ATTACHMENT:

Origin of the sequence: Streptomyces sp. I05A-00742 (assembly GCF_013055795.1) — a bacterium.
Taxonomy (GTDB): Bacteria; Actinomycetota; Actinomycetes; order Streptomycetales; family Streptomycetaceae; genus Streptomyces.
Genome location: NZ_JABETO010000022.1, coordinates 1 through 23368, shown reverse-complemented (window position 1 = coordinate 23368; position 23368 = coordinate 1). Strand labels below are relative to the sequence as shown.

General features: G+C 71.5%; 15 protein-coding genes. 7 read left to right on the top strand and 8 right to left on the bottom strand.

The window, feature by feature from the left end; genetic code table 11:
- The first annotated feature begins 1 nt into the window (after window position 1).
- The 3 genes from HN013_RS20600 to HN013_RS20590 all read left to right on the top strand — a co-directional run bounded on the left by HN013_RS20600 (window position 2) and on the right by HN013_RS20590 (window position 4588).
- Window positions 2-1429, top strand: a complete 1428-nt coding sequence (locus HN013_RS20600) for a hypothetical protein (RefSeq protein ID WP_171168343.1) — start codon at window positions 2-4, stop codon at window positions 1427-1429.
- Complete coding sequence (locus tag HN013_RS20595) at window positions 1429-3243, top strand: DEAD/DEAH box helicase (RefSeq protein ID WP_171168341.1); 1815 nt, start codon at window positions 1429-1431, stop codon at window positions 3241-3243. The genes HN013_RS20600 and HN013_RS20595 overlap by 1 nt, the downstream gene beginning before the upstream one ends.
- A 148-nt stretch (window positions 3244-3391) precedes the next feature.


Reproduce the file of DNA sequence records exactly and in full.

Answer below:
Origin of the sequence: Streptomyces sp. I05A-00742 (assembly GCF_013055795.1) — a bacterium.
Taxonomy (GTDB): Bacteria; Actinomycetota; Actinomycetes; order Streptomycetales; family Streptomycetaceae; genus Streptomyces.
Genome location: NZ_JABETO010000022.1, coordinates 1 through 23368, shown reverse-complemented (window position 1 = coordinate 23368; position 23368 = coordinate 1). Strand labels below are relative to the sequence as shown.

General features: G+C 71.5%; 15 protein-coding genes. 7 read left to right on the top strand and 8 right to left on the bottom strand.

The window, feature by feature from the left end; genetic code table 11:
- The first annotated feature begins 1 nt into the window (after window position 1).
- The 3 genes from HN013_RS20600 to HN013_RS20590 all read left to right on the top strand — a co-directional run bounded on the left by HN013_RS20600 (window position 2) and on the right by HN013_RS20590 (window position 4588).
- Window positions 2-1429, top strand: a complete 1428-nt coding sequence (locus HN013_RS20600) for a hypothetical protein (RefSeq protein ID WP_171168343.1) — start codon at window positions 2-4, stop codon at window positions 1427-1429.
- Complete coding sequence (locus tag HN013_RS20595) at window positions 1429-3243, top strand: DEAD/DEAH box helicase (RefSeq protein ID WP_171168341.1); 1815 nt, start codon at window positions 1429-1431, stop codon at window positions 3241-3243. The genes HN013_RS20600 and HN013_RS20595 overlap by 1 nt, the downstream gene beginning before the upstream one ends.
- A 148-nt stretch (window positions 3244-3391) precedes the next feature.